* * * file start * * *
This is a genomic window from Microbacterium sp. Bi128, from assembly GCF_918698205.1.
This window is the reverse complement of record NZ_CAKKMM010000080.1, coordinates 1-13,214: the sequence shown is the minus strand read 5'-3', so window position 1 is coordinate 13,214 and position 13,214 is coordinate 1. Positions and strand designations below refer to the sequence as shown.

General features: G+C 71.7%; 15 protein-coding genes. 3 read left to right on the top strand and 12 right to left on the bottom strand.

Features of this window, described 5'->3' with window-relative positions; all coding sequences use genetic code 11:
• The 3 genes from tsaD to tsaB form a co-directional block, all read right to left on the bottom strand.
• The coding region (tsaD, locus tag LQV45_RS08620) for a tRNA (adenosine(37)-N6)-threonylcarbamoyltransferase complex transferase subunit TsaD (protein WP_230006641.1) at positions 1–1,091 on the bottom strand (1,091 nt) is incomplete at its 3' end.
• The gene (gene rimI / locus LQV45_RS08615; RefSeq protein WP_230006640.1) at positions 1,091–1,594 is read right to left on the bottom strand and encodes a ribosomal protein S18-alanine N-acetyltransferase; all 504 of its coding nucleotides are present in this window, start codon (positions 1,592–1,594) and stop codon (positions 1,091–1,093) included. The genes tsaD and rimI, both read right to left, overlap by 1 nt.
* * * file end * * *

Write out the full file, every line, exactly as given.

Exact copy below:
This is a genomic window from Microbacterium sp. Bi128, from assembly GCF_918698205.1.
This window is the reverse complement of record NZ_CAKKMM010000080.1, coordinates 1-13,214: the sequence shown is the minus strand read 5'-3', so window position 1 is coordinate 13,214 and position 13,214 is coordinate 1. Positions and strand designations below refer to the sequence as shown.

General features: G+C 71.7%; 15 protein-coding genes. 3 read left to right on the top strand and 12 right to left on the bottom strand.

Features of this window, described 5'->3' with window-relative positions; all coding sequences use genetic code 11:
• The 3 genes from tsaD to tsaB form a co-directional block, all read right to left on the bottom strand.
• The coding region (tsaD, locus tag LQV45_RS08620) for a tRNA (adenosine(37)-N6)-threonylcarbamoyltransferase complex transferase subunit TsaD (protein WP_230006641.1) at positions 1–1,091 on the bottom strand (1,091 nt) is incomplete at its 3' end.
• The gene (gene rimI / locus LQV45_RS08615; RefSeq protein WP_230006640.1) at positions 1,091–1,594 is read right to left on the bottom strand and encodes a ribosomal protein S18-alanine N-acetyltransferase; all 504 of its coding nucleotides are present in this window, start codon (positions 1,592–1,594) and stop codon (positions 1,091–1,093) included. The genes tsaD and rimI, both read right to left, overlap by 1 nt.